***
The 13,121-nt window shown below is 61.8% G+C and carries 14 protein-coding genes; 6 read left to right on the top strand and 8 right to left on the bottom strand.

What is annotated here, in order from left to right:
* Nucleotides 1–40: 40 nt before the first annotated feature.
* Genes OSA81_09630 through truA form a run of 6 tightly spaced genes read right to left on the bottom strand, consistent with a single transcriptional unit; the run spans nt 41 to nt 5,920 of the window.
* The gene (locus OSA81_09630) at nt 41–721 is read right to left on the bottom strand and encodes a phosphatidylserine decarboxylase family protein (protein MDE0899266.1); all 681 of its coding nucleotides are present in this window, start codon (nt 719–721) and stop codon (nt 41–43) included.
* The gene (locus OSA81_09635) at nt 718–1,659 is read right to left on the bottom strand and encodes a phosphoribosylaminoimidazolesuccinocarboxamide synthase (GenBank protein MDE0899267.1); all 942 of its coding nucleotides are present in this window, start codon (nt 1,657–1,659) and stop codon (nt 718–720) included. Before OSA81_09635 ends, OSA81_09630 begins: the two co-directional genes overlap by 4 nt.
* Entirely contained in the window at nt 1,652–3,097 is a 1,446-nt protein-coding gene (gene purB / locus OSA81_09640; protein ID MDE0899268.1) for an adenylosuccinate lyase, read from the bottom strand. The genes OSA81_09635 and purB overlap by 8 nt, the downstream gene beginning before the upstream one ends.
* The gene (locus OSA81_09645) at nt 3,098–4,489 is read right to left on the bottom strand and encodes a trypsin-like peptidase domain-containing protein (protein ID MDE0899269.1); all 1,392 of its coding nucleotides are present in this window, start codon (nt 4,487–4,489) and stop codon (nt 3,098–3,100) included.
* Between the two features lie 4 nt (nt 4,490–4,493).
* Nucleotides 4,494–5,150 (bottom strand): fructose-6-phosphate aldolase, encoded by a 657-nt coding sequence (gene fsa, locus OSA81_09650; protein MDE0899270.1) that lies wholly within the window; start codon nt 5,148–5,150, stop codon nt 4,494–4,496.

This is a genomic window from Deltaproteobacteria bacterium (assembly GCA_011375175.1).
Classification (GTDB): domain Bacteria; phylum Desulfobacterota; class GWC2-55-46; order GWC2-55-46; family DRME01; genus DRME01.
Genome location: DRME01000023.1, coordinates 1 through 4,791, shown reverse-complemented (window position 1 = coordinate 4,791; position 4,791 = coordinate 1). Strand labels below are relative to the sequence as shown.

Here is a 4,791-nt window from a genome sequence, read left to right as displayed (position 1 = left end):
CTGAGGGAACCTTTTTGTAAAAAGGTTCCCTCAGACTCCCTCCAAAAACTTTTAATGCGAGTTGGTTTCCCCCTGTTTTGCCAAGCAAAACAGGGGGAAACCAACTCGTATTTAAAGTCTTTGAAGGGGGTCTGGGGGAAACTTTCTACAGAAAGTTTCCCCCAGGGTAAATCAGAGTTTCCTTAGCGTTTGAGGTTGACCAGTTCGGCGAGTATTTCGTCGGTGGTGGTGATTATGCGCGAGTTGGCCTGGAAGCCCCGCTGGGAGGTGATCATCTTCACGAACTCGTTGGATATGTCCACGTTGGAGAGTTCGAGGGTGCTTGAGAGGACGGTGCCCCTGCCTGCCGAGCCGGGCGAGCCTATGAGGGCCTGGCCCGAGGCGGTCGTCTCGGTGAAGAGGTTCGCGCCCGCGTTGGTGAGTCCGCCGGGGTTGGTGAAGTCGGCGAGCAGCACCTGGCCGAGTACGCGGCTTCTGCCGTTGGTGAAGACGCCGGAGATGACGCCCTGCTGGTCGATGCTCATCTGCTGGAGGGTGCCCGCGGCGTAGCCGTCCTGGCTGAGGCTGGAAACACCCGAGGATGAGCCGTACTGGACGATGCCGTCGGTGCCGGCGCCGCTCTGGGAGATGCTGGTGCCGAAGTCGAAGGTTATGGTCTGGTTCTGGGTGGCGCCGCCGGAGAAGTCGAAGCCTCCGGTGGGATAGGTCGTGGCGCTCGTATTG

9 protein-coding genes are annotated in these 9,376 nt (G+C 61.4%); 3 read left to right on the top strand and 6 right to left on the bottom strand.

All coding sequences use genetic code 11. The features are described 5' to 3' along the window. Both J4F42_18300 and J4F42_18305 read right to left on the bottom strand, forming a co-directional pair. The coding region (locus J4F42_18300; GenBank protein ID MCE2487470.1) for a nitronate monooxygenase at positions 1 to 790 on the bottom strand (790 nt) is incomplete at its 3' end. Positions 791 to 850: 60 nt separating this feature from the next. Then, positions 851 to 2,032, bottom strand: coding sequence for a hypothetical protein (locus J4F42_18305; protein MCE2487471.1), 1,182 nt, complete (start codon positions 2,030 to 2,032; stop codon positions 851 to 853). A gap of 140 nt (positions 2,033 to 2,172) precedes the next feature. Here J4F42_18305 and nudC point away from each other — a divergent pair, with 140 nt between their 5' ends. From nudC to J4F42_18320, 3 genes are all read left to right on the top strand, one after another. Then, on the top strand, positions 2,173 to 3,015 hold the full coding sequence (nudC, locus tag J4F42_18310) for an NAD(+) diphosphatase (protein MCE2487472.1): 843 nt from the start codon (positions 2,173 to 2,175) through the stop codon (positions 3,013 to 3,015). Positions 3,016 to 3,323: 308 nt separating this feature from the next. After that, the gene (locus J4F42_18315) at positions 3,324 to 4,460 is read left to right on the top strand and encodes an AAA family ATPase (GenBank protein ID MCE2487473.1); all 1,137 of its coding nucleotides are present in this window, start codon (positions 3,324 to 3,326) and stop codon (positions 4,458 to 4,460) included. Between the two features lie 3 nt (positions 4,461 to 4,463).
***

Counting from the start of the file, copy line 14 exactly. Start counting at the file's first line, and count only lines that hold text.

Here is a 4,791-nt window from a genome sequence, read left to right as displayed (position 1 = left end):